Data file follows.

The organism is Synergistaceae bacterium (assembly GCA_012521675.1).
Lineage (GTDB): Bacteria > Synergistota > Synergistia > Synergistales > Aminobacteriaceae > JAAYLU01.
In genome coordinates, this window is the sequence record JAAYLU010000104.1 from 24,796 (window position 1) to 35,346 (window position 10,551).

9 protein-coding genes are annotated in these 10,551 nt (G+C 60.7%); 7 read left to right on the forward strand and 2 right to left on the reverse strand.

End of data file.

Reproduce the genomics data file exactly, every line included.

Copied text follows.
The organism is Synergistaceae bacterium (assembly GCA_012521675.1).
Lineage (GTDB): Bacteria > Synergistota > Synergistia > Synergistales > Aminobacteriaceae > JAAYLU01.
In genome coordinates, this window is the sequence record JAAYLU010000104.1 from 24,796 (window position 1) to 35,346 (window position 10,551).

9 protein-coding genes are annotated in these 10,551 nt (G+C 60.7%); 7 read left to right on the forward strand and 2 right to left on the reverse strand.